• 3 Reviewing the comments made by the trial court to defendant at the arraignment-guilty plea hearing, it is apparent that the trial court indicated to defendant that by pleading guilty he would give up his right to have an attorney represent him. Defendant was obviously not informed that he had a right to counsel prior to tendering his plea at the arraignment itself. Waiver of counsel obtained at a subsequent guilty plea hearing does not relate back to the arraignment itself. (People v. Jones (1976), 36 Ill. App.3d 190.) The fact that defendant enjoys a right to counsel at arraignment must be clearly conveyed to defendant by the trial court before a knowing waiver of the right can be made. (People v. Hessenauer (1970), 45 Ill.2d 63, and People v. Burke (1975), 29 Ill. App.3d 12.) The state of the record before us indicates that the foregoing requirements were not met. Defendant was not informed of his right to counsel at arraignment in these proceedings and therefore did not knowingly and understandingly waive that right.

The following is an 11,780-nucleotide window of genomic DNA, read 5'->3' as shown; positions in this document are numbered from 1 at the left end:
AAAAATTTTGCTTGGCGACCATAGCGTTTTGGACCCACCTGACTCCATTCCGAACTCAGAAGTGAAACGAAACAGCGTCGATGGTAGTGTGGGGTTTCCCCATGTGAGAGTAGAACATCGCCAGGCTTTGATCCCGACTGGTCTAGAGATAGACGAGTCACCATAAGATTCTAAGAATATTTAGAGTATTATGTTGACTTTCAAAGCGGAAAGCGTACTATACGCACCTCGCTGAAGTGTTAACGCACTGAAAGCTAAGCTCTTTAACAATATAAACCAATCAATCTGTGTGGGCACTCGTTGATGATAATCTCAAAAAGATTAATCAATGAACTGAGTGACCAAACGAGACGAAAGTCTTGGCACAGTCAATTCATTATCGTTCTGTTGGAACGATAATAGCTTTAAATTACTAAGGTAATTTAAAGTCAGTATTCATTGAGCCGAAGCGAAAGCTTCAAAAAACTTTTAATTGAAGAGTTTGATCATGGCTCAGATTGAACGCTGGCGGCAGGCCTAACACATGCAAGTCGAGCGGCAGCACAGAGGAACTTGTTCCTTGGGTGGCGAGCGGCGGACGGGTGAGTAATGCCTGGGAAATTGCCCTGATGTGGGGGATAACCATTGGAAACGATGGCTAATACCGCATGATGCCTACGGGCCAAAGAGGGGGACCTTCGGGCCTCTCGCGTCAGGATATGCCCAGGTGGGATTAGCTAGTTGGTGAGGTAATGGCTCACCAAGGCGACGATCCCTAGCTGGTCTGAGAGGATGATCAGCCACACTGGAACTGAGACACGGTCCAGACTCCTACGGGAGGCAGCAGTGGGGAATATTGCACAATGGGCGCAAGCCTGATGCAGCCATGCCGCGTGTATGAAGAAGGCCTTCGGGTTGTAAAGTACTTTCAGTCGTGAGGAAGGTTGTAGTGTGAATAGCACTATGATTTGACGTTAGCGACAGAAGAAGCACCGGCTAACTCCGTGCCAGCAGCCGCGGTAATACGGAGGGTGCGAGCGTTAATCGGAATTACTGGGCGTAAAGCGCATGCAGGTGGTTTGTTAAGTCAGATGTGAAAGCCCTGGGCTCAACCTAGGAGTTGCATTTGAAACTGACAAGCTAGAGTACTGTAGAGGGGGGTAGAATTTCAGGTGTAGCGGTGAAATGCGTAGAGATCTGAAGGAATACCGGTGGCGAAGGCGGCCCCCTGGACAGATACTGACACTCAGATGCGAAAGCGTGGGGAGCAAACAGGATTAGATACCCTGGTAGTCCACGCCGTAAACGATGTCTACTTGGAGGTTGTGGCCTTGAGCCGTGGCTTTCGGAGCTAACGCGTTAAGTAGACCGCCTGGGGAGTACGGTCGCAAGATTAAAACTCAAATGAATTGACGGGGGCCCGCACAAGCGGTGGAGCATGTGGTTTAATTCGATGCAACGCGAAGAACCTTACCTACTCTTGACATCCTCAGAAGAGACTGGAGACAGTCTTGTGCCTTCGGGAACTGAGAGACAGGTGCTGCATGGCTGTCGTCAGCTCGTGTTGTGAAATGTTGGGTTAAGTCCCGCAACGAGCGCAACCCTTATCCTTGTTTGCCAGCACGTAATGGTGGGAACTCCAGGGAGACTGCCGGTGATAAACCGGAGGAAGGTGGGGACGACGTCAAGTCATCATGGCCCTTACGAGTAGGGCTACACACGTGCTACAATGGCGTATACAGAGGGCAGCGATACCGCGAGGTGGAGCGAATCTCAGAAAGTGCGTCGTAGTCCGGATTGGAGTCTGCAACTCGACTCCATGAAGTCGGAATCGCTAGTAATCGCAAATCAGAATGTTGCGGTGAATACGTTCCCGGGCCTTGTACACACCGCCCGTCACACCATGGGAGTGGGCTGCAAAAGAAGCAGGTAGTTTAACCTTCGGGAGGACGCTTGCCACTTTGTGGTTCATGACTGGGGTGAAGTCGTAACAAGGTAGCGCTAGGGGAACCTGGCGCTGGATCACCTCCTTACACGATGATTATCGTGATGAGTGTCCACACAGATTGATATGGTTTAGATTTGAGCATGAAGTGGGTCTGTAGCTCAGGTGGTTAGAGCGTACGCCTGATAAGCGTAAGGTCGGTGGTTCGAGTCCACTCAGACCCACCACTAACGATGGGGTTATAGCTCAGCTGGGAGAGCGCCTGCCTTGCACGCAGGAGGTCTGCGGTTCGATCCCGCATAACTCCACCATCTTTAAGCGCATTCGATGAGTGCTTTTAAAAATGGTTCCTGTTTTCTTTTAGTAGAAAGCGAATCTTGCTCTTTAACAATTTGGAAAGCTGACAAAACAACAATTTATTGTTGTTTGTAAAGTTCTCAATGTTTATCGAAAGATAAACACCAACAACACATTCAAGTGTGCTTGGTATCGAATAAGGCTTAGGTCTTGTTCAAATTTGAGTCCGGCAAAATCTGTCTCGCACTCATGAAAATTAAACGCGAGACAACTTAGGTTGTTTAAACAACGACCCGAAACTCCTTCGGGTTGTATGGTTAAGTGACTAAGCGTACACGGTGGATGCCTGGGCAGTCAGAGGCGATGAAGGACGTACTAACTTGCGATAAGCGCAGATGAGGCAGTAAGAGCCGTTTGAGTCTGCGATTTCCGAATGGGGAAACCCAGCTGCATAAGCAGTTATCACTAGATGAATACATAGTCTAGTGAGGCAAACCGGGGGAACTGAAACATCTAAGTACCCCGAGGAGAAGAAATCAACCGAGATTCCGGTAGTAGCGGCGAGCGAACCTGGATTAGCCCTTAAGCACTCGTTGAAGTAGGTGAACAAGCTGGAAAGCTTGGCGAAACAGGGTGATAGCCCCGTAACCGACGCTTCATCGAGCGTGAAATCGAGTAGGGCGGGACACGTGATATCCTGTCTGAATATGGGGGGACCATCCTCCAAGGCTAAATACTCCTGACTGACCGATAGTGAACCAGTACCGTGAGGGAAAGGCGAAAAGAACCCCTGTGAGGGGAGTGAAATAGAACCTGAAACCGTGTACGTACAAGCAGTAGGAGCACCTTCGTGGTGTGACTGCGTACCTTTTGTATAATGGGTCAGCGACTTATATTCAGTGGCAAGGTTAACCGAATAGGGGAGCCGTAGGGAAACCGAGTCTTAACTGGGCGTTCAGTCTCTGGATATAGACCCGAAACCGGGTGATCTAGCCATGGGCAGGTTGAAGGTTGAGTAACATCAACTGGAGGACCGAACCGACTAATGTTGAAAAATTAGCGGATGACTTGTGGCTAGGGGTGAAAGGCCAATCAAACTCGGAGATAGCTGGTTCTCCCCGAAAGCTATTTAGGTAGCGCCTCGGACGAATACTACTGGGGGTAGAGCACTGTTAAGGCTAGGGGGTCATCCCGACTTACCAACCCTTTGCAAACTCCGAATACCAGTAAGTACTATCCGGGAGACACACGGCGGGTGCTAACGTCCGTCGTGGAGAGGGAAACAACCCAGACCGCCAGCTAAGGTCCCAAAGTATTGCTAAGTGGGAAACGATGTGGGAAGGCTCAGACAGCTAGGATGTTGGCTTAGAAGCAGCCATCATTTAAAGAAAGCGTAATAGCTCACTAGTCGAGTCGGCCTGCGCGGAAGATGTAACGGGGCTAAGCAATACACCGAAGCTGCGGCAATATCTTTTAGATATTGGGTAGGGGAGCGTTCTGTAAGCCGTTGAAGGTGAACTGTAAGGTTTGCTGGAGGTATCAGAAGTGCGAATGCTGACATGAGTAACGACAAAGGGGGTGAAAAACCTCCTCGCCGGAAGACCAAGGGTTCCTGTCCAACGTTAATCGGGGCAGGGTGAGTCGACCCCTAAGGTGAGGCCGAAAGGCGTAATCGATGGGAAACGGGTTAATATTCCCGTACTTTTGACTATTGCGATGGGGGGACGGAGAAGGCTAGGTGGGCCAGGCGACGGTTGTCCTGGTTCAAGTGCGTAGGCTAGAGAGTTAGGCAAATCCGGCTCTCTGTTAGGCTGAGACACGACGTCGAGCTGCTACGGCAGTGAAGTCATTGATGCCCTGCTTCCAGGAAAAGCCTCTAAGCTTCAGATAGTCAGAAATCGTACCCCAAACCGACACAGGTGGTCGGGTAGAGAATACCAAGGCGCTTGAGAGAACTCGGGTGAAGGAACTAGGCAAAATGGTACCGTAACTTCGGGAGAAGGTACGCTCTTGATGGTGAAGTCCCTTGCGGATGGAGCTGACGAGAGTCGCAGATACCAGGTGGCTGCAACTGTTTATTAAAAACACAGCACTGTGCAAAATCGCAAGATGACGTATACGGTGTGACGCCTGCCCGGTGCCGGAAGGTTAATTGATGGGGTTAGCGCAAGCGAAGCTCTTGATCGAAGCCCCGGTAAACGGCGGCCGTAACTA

• 4 We conclude that the failure to inform defendant of his right to counsel at arraignment requires reversal of his guilty plea conviction and remand for new proceedings. Having so determined we do not reach the question of whether there was a failure to apprise defendant of the right to counsel at sentencing.

Reversed and remanded.

RECHENMACHER, P.J., and SEIDENFELD, J., concur.

19770407

© 2002 VersusLaw Inc.